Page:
The moral to this story is?

If you can build it and you are the one that's using it, use whatever it is your capable of building and administering yourself. Not what somebody else has coded up.

I am also changing my train of thought in my learning process at this point. The deciding factor for that thought change was V3 razorCMS. The toss up for me has been to try and learn one of the script languages well. Javascript or PHP. I need to start with one or the other and had set my sites on PHP. I may backup from that after what I've learned to date. It may be javascript I work on the most and first. I need both but I believe javascript might make it easier for me to figure out more PHP. That is if can get javascript knowledge to at least the level I can do html and css to date. That level as of this writing is opening an editor and laying out pages for html and css by keyboard out of the top of my head. If I can do that with those two I should be able to do that with javascript, php, or both if I possess the ability to ingest it.
psycheval
 
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Re: A place for a little praise?

Postby smiffy6969 » Thu May 01, 2014 8:54 pm

awesome... and thankyou.... I have a vsion in my head of how it should look and work... my main aim is to turn CMS's on their head. Why should they need a manual to use, degree to understand, in reality if you have a story to tell, why can't you just lead your user through it one step at a time!

The main thing here is I do what I feel is right, NOT what the cool kids do, because one is following and the other is leading. That being said, there are a whole word of good ideas out there hidden between all the stuff that everyone uses because everyone uses it.

First and foremost, bootstrap is awesome, it has made life very easy and the best of all is angular, if you only learn one framework, make it angularJS. Until you start to code large projects, you really cannot even touch why this is the way you should go, it slashes dev time purely with live binding let alone everything else. It has now transformed the way I think things should go.....

razorCMS V2 was 80% php 20% js
razorCMS V3 is 80% js 20% php

Seriously in a world of instant this, live that, there is no place for running web applications on a language that has to end. PHP is run once, refresh etc... JS is live and dynamic. So what did I do? I pushed everything to JS and left PHP doing what it is good at, manipulating data, leaving JS to handle the UI.

That being said for now we still route through PHP, due to the issues with scrubbing a javascript page for SEO and indexing, but once the bots catch up we can abandon PHP and leave it for data management. So I abstracted all data management to a simple REST server in PHP (that could be switched to other tech simply like node).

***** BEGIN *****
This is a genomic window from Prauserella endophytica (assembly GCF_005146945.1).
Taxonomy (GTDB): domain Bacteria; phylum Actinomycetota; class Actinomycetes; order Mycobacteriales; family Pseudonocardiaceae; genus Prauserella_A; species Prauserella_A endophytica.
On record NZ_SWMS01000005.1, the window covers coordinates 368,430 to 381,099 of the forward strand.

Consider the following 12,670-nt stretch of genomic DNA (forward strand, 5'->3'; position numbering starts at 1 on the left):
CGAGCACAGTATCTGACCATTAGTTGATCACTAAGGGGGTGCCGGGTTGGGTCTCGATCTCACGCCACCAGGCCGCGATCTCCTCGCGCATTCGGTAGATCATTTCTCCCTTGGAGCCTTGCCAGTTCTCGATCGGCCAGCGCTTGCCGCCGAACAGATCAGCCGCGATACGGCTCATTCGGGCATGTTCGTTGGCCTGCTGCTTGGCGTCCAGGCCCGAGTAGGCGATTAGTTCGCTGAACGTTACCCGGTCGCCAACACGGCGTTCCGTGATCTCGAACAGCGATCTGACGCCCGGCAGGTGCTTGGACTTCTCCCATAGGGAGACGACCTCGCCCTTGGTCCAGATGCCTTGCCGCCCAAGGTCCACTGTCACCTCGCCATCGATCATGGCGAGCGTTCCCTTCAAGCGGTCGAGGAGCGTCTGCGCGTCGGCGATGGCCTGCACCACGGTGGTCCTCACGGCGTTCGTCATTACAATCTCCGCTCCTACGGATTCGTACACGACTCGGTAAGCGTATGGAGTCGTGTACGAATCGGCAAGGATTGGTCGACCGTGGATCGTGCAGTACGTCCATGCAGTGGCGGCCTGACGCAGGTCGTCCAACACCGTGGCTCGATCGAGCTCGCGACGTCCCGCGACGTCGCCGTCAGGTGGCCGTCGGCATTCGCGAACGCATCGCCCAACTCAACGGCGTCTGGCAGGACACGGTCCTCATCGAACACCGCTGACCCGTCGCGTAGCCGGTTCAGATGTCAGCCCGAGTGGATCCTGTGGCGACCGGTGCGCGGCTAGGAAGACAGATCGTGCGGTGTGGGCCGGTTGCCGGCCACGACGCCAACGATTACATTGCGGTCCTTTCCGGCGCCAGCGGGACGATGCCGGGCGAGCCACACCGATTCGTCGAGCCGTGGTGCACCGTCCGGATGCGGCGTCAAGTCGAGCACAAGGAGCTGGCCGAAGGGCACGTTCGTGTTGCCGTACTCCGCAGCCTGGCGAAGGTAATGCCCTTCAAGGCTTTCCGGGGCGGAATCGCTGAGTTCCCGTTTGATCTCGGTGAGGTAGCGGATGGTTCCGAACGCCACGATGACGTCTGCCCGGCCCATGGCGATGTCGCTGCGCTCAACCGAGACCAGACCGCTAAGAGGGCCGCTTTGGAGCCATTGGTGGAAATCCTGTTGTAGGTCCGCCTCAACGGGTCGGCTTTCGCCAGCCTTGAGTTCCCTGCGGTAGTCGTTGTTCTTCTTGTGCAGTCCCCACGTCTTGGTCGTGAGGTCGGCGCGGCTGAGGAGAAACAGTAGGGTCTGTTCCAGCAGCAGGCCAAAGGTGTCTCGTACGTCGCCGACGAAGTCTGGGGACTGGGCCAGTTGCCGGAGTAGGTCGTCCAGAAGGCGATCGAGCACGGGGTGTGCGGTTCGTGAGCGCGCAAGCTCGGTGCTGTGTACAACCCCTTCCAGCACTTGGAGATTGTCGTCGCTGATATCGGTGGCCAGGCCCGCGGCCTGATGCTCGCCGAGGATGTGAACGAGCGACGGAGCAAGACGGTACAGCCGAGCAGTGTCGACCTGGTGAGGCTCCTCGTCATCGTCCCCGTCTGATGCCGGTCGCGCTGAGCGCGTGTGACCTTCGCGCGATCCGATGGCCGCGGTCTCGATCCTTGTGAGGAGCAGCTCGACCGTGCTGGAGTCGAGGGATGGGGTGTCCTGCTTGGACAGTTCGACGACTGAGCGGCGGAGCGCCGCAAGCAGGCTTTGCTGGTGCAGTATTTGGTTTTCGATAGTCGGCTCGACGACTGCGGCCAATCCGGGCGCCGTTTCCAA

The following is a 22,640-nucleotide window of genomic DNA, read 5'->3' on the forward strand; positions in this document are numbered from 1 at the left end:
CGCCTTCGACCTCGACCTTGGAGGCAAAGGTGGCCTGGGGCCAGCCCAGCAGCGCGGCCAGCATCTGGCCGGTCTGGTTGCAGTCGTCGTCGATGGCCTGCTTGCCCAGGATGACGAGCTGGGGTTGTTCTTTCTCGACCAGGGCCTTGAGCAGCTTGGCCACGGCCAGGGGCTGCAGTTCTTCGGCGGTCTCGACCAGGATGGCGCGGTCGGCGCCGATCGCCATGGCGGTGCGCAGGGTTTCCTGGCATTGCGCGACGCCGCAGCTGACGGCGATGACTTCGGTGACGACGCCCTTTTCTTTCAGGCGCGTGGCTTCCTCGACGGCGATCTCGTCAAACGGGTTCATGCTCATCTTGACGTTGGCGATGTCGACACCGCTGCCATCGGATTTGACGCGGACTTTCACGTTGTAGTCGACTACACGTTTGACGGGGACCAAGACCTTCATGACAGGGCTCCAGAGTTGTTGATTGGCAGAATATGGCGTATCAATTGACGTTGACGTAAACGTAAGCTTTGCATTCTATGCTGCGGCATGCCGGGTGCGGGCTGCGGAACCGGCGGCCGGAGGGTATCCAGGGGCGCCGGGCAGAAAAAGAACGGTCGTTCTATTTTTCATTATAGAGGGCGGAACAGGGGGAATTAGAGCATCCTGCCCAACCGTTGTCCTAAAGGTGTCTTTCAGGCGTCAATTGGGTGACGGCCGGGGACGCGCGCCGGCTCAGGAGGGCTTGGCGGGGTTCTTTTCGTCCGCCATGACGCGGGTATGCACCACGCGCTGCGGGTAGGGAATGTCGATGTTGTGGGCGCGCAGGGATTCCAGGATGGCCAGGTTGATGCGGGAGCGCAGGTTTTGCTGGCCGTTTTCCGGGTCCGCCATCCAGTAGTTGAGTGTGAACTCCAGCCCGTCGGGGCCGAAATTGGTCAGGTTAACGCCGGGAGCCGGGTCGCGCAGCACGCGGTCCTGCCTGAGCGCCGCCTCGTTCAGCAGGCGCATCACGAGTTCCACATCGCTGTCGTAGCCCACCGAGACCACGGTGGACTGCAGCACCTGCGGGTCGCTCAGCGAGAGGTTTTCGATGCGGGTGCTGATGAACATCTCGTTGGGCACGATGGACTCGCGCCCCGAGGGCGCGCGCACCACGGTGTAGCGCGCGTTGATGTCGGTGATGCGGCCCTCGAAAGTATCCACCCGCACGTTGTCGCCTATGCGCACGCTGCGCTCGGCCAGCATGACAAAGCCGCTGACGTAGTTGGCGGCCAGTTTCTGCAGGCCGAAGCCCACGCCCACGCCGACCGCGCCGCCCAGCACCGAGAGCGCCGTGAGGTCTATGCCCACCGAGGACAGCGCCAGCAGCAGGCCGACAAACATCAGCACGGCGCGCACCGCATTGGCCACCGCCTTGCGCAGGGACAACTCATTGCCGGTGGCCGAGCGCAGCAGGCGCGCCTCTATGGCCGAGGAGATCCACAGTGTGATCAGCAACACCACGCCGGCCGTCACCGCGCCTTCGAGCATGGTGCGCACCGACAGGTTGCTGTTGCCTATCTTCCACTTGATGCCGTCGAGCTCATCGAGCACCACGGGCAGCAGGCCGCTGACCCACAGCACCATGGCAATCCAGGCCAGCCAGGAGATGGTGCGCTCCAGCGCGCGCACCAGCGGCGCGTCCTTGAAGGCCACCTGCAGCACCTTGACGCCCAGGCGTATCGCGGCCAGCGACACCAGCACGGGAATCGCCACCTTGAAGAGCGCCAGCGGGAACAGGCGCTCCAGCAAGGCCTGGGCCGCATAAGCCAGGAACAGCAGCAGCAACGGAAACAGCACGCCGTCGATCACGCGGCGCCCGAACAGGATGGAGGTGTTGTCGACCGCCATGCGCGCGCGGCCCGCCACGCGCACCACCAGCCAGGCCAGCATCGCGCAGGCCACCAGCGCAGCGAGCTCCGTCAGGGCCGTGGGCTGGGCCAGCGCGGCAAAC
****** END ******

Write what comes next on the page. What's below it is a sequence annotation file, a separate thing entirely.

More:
anyhow enough rambling, I haop I got the balance right, I think i did, it balances the new tech against issues like SEO and usability etc, it is early days but traction is much better with this framework than V2.

Glad you like it and thanks for the time to write it up ;)

smiffy
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Re: A place for a little praise?

Postby smiffy6969 » Thu May 01, 2014 8:55 pm

In time the UI will mature, the tools will grow and the extensions will flurish, the future is very bright for razorCMS.

smiffy
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Re: A place for a little praise?

Postby psycheval » Fri May 02, 2014 12:10 am

Your on the right track as far a some dummy like me can tell. I do appreciate your work. It has helped me not just learn but given me something to learn from. I totally agree with the Java usage. I think that's where it's at. Your CMS fit my learning curve perfectly basically. Now I need to get to learning some more about Java and quit playing with CSS, LESS, and SMACSS. LOL!!!!!
psycheval
 
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Re: A place for a little praise?

Postby smiffy6969 » Fri May 02, 2014 6:45 pm

Hey, don't put yourself down, we are all learning..... I have learnt to treat those who call themselves masters at anything as foolish.

Javascript is the way forward, some good reading

AngularJS (kicks the crap out of jquery, mootools and all)
https://angularjs.org/

requireJS (JS dependancy management and asynchrnous loading to lighten the load on bandwidth)
http://requirejs.org/

Bootstrap 3 (which I think you mentioned
http://getbootstrap.com/

Package manager for JS (we do not use this with razor purely due to the fact it's harder to ensure we restrict anything that could compromise the system as packages contain lots of stuff we do not need and other stuff packagers bundle, plus it makes the download larger as you get many versions of the one file you want, I may switch at some point but this is good for dev work)
http://bower.io/

that should give you plenty to read.

I would also learn some PHP, it is required, especially when creating extensions, but concentrate on JS (specifically angular) as well as CSS3
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Re: A place for a little praise?

Postby psycheval » Fri May 02, 2014 9:03 pm

Those are some goodies. You can throw any others at me you think might be relevant. Me and Bootstrap seem to get along well and have from the start. Using LESS is something I just started doing in the last few weeks and have quickly learned that it is the way to go for CSS. I try to start simple. Javascript itself is not as new to me as Angular or Require. I had to go find Require when I found it in the razorCMS files. I hadn't studied on it but had looked at Angular. I've dabbled with Java of different sorts for years because of it's use in the desktop shell but never tried to learn it. I am not a coder. I have a one sided understanding with BASH. It tells me it doesn't like what I'm telling it and I go hunt down how to make it like it. Most of the time anymore I simply type: